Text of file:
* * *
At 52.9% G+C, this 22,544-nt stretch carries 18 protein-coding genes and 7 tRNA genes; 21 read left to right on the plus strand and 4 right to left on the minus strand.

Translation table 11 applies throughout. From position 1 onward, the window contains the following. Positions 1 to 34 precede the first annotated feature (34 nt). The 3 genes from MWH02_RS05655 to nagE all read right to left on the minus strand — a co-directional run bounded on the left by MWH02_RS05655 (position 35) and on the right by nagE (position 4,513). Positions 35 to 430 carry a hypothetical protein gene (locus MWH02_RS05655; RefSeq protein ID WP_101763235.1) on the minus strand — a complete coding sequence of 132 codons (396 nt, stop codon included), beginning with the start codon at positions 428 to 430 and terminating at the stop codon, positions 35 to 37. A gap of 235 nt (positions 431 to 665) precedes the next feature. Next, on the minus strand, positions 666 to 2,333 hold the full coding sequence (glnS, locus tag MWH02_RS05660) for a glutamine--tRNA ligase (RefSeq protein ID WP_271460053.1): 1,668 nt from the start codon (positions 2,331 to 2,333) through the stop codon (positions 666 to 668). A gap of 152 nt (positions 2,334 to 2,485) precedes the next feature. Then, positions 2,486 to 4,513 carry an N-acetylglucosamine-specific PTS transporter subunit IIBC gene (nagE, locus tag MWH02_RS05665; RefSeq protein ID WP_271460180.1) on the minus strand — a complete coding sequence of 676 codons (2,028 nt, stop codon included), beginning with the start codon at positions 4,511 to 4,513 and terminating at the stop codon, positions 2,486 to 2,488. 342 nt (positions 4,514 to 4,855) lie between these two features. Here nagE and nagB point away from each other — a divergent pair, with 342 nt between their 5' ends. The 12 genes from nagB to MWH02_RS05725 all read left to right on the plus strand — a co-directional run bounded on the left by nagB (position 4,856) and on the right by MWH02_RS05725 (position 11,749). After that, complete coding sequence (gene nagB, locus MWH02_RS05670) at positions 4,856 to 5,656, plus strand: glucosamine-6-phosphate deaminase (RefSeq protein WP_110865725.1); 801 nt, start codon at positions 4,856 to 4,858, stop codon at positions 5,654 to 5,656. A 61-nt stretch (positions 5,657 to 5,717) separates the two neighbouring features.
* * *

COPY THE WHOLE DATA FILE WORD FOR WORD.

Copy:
At 52.9% G+C, this 22,544-nt stretch carries 18 protein-coding genes and 7 tRNA genes; 21 read left to right on the plus strand and 4 right to left on the minus strand.

Translation table 11 applies throughout. From position 1 onward, the window contains the following. Positions 1 to 34 precede the first annotated feature (34 nt). The 3 genes from MWH02_RS05655 to nagE all read right to left on the minus strand — a co-directional run bounded on the left by MWH02_RS05655 (position 35) and on the right by nagE (position 4,513). Positions 35 to 430 carry a hypothetical protein gene (locus MWH02_RS05655; RefSeq protein ID WP_101763235.1) on the minus strand — a complete coding sequence of 132 codons (396 nt, stop codon included), beginning with the start codon at positions 428 to 430 and terminating at the stop codon, positions 35 to 37. A gap of 235 nt (positions 431 to 665) precedes the next feature. Next, on the minus strand, positions 666 to 2,333 hold the full coding sequence (glnS, locus tag MWH02_RS05660) for a glutamine--tRNA ligase (RefSeq protein ID WP_271460053.1): 1,668 nt from the start codon (positions 2,331 to 2,333) through the stop codon (positions 666 to 668). A gap of 152 nt (positions 2,334 to 2,485) precedes the next feature. Then, positions 2,486 to 4,513 carry an N-acetylglucosamine-specific PTS transporter subunit IIBC gene (nagE, locus tag MWH02_RS05665; RefSeq protein ID WP_271460180.1) on the minus strand — a complete coding sequence of 676 codons (2,028 nt, stop codon included), beginning with the start codon at positions 4,511 to 4,513 and terminating at the stop codon, positions 2,486 to 2,488. 342 nt (positions 4,514 to 4,855) lie between these two features. Here nagE and nagB point away from each other — a divergent pair, with 342 nt between their 5' ends. The 12 genes from nagB to MWH02_RS05725 all read left to right on the plus strand — a co-directional run bounded on the left by nagB (position 4,856) and on the right by MWH02_RS05725 (position 11,749). After that, complete coding sequence (gene nagB, locus MWH02_RS05670) at positions 4,856 to 5,656, plus strand: glucosamine-6-phosphate deaminase (RefSeq protein WP_110865725.1); 801 nt, start codon at positions 4,856 to 4,858, stop codon at positions 5,654 to 5,656. A 61-nt stretch (positions 5,657 to 5,717) separates the two neighbouring features.